A Stranger Here

"Things get bigger when stripped down small, louder when whispered, and truths are illuminated by the tallest tales that a man can conjure."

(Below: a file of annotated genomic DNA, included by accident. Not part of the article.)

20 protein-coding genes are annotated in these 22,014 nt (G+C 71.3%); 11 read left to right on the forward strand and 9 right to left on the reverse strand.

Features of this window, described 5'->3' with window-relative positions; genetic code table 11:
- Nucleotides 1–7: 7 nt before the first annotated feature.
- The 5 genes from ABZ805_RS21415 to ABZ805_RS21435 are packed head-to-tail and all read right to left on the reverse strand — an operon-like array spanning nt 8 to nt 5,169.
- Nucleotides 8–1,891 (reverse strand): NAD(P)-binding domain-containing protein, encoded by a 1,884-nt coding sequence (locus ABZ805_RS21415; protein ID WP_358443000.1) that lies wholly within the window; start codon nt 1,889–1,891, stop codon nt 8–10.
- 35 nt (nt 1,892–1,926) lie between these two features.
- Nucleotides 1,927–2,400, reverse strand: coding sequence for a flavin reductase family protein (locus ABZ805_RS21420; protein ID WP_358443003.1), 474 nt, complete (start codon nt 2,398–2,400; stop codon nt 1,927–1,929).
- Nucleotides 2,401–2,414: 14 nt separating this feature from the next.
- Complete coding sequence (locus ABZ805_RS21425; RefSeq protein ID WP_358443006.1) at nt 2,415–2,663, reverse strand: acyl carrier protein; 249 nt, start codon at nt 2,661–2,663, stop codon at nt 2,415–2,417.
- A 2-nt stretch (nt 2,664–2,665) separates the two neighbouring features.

That's how producer Joe Henry concludes the liner notes to the new Ramblin' Jack Elliott album, A Stranger Here, which is the best thing I've heard in quite a while. Jack is not really a great singer, but he understands how to put a song across, and the band (including Van Dyke Parks and David Hidalgo) creates some gorgeous terrain for him to wander through, kicking up the dust of a hundred highways and gathering like a cloud to tamp it back down. There are two songs from the album on this week's Mystery Train (Wednesday at 6pm and Saturday at midnight on WRUR 88.5 FM). Joe's words reminded me of something I heard on American Routes last month. Ramblin' Jack was a guest on the show and was asked about "912 Greens," a long story-song about some time spent in New Orleans many years ago. There was a storm and a woman who "had once been an ex-ballet dancer" and some naked dancing around a banana tree. Apparently, she didn't want to get her clothes wet. I don't know how tall that tale is or what truth it reveals exactly, but I'll give it the benefit of the doubt.